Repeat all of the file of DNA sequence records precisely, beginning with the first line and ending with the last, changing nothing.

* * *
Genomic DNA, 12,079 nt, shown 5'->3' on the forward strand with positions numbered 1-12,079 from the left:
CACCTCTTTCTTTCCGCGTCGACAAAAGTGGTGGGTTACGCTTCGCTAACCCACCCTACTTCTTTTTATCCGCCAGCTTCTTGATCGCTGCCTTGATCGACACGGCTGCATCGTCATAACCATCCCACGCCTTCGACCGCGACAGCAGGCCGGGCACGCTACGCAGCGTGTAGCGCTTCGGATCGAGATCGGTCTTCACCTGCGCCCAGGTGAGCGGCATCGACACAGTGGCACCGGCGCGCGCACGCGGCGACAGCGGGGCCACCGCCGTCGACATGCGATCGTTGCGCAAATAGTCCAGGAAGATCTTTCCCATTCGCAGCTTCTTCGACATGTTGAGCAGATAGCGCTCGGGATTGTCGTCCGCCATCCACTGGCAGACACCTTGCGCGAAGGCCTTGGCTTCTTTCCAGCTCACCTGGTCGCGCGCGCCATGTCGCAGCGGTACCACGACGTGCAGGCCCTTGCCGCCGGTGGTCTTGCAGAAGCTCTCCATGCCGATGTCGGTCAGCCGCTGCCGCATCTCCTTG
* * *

Genomic DNA, 12,079 nt, shown 5'->3' on the forward strand with positions numbered 1-12,079 from the left:
CACCTCTTTCTTTCCGCGTCGACAAAAGTGGTGGGTTACGCTTCGCTAACCCACCCTACTTCTTTTTATCCGCCAGCTTCTTGATCGCTGCCTTGATCGACACGGCTGCATCGTCATAACCATCCCACGCCTTCGACCGCGACAGCAGGCCGGGCACGCTACGCAGCGTGTAGCGCTTCGGATCGAGATCGGTCTTCACCTGCGCCCAGGTGAGCGGCATCGACACAGTGGCACCGGCGCGCGCACGCGGCGACAGCGGGGCCACCGCCGTCGACATGCGATCGTTGCGCAAATAGTCCAGGAAGATCTTTCCCATTCGCAGCTTCTTCGACATGTTGAGCAGATAGCGCTCGGGATTGTCGTCCGCCATCCACTGGCAGACACCTTGCGCGAAGGCCTTGGCTTCTTTCCAGCTCACCTGGTCGCGCGCGCCATGTCGCAGCGGTACCACGACGTGCAGGCCCTTGCCGCCGGTGGTCTTGCAGAAGCTCTCCATGCCGATGTCGGTCAGCCGCTGCCGCATCTCCTTG